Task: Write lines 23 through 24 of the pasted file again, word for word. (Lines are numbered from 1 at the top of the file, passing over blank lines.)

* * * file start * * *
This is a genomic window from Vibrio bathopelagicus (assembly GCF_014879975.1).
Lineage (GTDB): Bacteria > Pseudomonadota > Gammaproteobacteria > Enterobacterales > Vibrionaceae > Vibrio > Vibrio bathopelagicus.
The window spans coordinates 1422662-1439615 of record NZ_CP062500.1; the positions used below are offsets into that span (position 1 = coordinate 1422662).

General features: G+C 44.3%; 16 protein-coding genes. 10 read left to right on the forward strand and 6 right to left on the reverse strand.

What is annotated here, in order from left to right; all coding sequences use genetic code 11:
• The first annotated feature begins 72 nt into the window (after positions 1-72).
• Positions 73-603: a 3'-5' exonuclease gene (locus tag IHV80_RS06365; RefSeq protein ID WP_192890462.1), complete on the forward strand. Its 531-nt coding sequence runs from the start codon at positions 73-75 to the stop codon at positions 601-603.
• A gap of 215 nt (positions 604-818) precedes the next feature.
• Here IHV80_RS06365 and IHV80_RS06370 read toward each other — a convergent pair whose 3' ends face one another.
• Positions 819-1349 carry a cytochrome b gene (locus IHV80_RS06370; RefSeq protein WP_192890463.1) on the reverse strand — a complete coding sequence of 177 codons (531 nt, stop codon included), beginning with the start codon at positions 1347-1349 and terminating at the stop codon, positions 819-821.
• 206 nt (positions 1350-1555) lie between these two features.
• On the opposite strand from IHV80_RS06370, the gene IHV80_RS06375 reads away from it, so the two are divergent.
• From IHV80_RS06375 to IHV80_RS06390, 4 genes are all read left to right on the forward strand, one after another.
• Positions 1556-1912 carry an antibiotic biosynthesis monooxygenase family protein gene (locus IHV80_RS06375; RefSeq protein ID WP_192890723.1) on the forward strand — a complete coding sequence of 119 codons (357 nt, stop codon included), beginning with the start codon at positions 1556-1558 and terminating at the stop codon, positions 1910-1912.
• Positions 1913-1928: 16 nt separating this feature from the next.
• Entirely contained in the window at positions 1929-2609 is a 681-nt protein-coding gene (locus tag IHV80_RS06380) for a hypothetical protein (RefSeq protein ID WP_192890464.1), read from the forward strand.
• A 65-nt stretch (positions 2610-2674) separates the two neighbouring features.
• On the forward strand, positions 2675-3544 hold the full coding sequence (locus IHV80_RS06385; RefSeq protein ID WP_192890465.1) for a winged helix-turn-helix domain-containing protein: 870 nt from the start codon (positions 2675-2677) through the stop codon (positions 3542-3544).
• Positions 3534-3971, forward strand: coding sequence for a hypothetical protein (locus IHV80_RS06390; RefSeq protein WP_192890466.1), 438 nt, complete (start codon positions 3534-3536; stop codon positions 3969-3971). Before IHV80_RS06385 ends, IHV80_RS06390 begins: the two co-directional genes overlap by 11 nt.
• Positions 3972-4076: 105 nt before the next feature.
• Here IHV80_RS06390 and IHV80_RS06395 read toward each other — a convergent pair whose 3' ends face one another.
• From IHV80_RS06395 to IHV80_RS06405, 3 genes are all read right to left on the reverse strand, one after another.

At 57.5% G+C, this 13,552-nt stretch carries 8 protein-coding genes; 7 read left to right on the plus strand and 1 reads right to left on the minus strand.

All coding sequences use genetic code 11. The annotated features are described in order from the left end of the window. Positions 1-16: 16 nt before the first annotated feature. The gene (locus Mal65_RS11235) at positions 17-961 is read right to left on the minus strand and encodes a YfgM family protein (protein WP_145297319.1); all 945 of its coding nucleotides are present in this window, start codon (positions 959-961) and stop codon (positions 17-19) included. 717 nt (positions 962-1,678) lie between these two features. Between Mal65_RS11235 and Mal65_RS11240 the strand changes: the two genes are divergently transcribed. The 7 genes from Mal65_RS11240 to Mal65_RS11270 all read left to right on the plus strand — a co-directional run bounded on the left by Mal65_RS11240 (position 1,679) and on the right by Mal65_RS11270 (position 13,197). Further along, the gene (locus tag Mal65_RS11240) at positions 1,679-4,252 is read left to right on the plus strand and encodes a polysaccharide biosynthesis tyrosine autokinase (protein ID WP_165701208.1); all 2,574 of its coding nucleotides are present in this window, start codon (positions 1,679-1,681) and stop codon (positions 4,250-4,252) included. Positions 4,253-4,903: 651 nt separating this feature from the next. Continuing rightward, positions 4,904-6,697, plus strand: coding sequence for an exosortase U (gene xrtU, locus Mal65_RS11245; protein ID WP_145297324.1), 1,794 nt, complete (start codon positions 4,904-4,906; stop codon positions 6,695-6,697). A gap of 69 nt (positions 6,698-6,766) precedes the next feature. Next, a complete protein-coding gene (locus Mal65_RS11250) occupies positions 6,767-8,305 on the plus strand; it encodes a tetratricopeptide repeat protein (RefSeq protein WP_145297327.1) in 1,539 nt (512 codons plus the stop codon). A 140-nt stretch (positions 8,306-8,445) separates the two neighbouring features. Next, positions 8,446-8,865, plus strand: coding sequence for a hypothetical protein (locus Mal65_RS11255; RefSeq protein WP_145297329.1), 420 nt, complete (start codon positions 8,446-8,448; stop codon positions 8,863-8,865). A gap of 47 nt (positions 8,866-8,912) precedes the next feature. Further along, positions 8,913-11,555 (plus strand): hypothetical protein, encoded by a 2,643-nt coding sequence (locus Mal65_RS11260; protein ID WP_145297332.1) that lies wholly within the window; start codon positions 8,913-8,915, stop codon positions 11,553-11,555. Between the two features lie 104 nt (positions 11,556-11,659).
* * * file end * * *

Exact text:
At 57.5% G+C, this 13,552-nt stretch carries 8 protein-coding genes; 7 read left to right on the plus strand and 1 reads right to left on the minus strand.

All coding sequences use genetic code 11. The annotated features are described in order from the left end of the window. Positions 1-16: 16 nt before the first annotated feature. The gene (locus Mal65_RS11235) at positions 17-961 is read right to left on the minus strand and encodes a YfgM family protein (protein WP_145297319.1); all 945 of its coding nucleotides are present in this window, start codon (positions 959-961) and stop codon (positions 17-19) included. 717 nt (positions 962-1,678) lie between these two features. Between Mal65_RS11235 and Mal65_RS11240 the strand changes: the two genes are divergently transcribed. The 7 genes from Mal65_RS11240 to Mal65_RS11270 all read left to right on the plus strand — a co-directional run bounded on the left by Mal65_RS11240 (position 1,679) and on the right by Mal65_RS11270 (position 13,197). Further along, the gene (locus tag Mal65_RS11240) at positions 1,679-4,252 is read left to right on the plus strand and encodes a polysaccharide biosynthesis tyrosine autokinase (protein ID WP_165701208.1); all 2,574 of its coding nucleotides are present in this window, start codon (positions 1,679-1,681) and stop codon (positions 4,250-4,252) included. Positions 4,253-4,903: 651 nt separating this feature from the next. Continuing rightward, positions 4,904-6,697, plus strand: coding sequence for an exosortase U (gene xrtU, locus Mal65_RS11245; protein ID WP_145297324.1), 1,794 nt, complete (start codon positions 4,904-4,906; stop codon positions 6,695-6,697). A gap of 69 nt (positions 6,698-6,766) precedes the next feature. Next, a complete protein-coding gene (locus Mal65_RS11250) occupies positions 6,767-8,305 on the plus strand; it encodes a tetratricopeptide repeat protein (RefSeq protein WP_145297327.1) in 1,539 nt (512 codons plus the stop codon). A 140-nt stretch (positions 8,306-8,445) separates the two neighbouring features. Next, positions 8,446-8,865, plus strand: coding sequence for a hypothetical protein (locus Mal65_RS11255; RefSeq protein WP_145297329.1), 420 nt, complete (start codon positions 8,446-8,448; stop codon positions 8,863-8,865). A gap of 47 nt (positions 8,866-8,912) precedes the next feature. Further along, positions 8,913-11,555 (plus strand): hypothetical protein, encoded by a 2,643-nt coding sequence (locus Mal65_RS11260; protein ID WP_145297332.1) that lies wholly within the window; start codon positions 8,913-8,915, stop codon positions 11,553-11,555. Between the two features lie 104 nt (positions 11,556-11,659).